Rachel MacKinnon

I approach supervision from a reflective practice standpoint which is to offer a safe and exploratory environment for Social Workers to consider their practice and approaches and develop their social work skills in accordance with their own goals. I have a keen focus on self-care, work/life balance, safe practice and safe boundaries in the workplace.
I appreciate the value of professional supervision and the opportunities that this provides for individuals in their own self and professional development.
I offer face to face supervision and am also exploring the use of online supervision and welcome supervisees from anywhere within NZ.

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Carol Penfold

I endeavour to use the Te Whare Tapa Wha Model of Maori Health to help promote and understand the meaning of biculturalism, multiculturalism, personal Identity and emotional wellbeing in this ever changing world.
I encourage critical thinking and reflective practice in both myself and others and my aim for us all is a Healthy Life Balance. Maintaining integrity and personal mana in the workforce by building sustainable relationships is also of high interest to my practice.

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Bernice Tyree

Bernice is inspired by this karaka:
Discussion brings forth understanding
Understanding brings forth light
Light brings forth wisdom
Wisdom brings forth wellness.

Her sessions aim to empower through collaboration. Bernice is able to assist supervisees who practice in a wide range of professional settings: She is a reflective practitioner with experience supporting clients with emotional difficulties including trauma, grief, depression, PTSD, anxiety, panic, woman’s wellness and personal sensitive issues, anger, family violence, employment issues, career change, relationship stress, separation, disability, diversity and issues affecting LGBT community, immigration and other life transition difficulties including gender crisis and living with the effects of HIV, and palliative care. Bernice relates well to people across a range of cultures, ages, beliefs and is committed to promoting safer communities for our family/whanau to live and flourish. She enjoys connecting with individual supervisees and invites them to talk freely as a way of understanding and making sense of challenging work situations. She promotes supervision as a pathway to safe practice and professionalism. She adheres to client confidentiality and the values promoted by the Social Workers, Code of Ethics.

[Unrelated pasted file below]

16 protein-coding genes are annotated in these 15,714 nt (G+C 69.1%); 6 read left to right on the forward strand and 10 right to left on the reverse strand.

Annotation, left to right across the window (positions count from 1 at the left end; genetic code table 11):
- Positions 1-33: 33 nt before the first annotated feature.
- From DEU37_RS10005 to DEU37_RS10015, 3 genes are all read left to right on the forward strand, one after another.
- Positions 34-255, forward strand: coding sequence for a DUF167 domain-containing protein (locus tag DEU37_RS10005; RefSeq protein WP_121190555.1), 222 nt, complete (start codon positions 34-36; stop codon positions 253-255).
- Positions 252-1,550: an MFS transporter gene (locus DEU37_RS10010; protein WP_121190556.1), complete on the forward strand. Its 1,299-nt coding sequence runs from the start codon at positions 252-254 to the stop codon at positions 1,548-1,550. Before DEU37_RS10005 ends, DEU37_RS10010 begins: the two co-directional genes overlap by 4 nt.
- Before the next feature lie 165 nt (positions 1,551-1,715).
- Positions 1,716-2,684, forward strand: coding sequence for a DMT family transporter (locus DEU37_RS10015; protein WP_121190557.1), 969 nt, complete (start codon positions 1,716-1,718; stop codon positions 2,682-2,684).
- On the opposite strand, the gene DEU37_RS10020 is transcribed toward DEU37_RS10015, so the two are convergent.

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Elizabeth Hamilton

Reflective practice, mentoring, health social work – casework, groupwork, education – and self care and resilience.
Older Persons’ Health; dementia; individuals’ and families’ response and adjustment to a neurodegenerative and/or terminal diagnosis; support of the primary carer; life transitions – how we navigate change, loss and grief with our clients and for ourselves; resilience building.

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Kirsty McLaughlin

Providing one -to -one supervision with the ultimate purpose of enhancing the quality of practice.
Together: Utilising critical reflective practice techniques, exploring how different options & actions may work, making choices and goal setting, identifying specific commitments to action.
Friendly and focused.100% confidential.

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Chris Hickson

Navigating organisational systems & politics
Advocacy & brokerage
Change agency
Young people, families
Mature worker transition planning

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Rae Boyd

Adaptive supervision using individualized professional plans
Empowering approaches aimed at best practice
Support becoming registered
External supervision

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